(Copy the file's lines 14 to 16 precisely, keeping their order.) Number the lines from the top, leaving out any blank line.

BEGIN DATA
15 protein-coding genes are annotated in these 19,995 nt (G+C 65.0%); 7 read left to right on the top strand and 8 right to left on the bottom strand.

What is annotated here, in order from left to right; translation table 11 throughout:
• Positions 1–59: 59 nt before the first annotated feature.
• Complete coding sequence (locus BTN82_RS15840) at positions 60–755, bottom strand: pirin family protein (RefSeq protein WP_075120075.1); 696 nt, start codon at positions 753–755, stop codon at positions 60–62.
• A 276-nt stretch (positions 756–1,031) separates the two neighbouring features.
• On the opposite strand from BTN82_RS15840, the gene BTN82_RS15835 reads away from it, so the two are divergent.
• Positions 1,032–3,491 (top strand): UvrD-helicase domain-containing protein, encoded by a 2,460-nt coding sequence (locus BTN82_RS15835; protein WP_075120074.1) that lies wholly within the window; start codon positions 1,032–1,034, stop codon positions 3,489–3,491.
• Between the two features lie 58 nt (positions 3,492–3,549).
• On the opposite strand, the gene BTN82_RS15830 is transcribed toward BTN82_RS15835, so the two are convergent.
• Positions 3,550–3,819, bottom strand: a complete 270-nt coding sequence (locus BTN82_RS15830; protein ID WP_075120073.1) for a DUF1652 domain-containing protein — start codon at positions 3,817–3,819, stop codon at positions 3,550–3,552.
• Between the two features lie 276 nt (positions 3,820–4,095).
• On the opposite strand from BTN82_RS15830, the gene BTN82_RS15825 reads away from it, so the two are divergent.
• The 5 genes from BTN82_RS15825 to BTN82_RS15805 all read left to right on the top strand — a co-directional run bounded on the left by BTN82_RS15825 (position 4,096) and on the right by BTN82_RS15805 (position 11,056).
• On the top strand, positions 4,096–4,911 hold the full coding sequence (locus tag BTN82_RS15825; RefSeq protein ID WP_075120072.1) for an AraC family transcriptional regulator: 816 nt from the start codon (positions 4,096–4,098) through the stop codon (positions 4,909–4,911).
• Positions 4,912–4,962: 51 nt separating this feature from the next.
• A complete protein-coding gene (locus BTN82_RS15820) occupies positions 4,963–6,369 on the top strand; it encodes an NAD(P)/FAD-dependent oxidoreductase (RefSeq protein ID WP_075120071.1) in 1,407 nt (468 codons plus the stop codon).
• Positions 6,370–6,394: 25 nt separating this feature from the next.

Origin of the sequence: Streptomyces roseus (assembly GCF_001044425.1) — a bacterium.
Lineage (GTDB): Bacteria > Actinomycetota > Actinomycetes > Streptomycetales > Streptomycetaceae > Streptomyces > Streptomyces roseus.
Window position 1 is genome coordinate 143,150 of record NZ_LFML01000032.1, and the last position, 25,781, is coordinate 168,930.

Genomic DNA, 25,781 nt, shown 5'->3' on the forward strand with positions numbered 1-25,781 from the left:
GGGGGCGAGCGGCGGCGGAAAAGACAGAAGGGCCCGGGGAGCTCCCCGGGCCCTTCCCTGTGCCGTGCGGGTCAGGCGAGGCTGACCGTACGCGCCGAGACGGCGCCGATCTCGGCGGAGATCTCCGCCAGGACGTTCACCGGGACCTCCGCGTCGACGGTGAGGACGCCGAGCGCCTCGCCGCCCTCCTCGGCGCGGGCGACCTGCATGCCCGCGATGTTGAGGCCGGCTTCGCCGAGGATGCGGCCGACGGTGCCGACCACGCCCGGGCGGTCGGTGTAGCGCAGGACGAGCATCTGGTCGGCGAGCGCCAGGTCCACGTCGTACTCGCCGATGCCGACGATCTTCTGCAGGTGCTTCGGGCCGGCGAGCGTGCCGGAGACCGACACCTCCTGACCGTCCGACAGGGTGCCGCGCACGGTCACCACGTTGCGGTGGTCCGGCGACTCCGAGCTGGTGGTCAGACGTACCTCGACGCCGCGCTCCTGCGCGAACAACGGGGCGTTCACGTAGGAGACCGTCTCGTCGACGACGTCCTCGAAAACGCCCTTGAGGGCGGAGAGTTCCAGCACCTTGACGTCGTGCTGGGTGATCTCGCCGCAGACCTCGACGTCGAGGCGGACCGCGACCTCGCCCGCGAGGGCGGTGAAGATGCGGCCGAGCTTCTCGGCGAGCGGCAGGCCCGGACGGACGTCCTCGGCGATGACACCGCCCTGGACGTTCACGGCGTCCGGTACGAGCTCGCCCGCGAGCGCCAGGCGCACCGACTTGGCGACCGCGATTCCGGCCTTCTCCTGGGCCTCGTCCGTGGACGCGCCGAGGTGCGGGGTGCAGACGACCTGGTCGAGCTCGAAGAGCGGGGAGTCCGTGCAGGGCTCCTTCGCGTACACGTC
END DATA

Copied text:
• On the top strand, positions 4,096–4,911 hold the full coding sequence (locus tag BTN82_RS15825; RefSeq protein ID WP_075120072.1) for an AraC family transcriptional regulator: 816 nt from the start codon (positions 4,096–4,098) through the stop codon (positions 4,909–4,911).
• Positions 4,912–4,962: 51 nt separating this feature from the next.
• A complete protein-coding gene (locus BTN82_RS15820) occupies positions 4,963–6,369 on the top strand; it encodes an NAD(P)/FAD-dependent oxidoreductase (RefSeq protein ID WP_075120071.1) in 1,407 nt (468 codons plus the stop codon).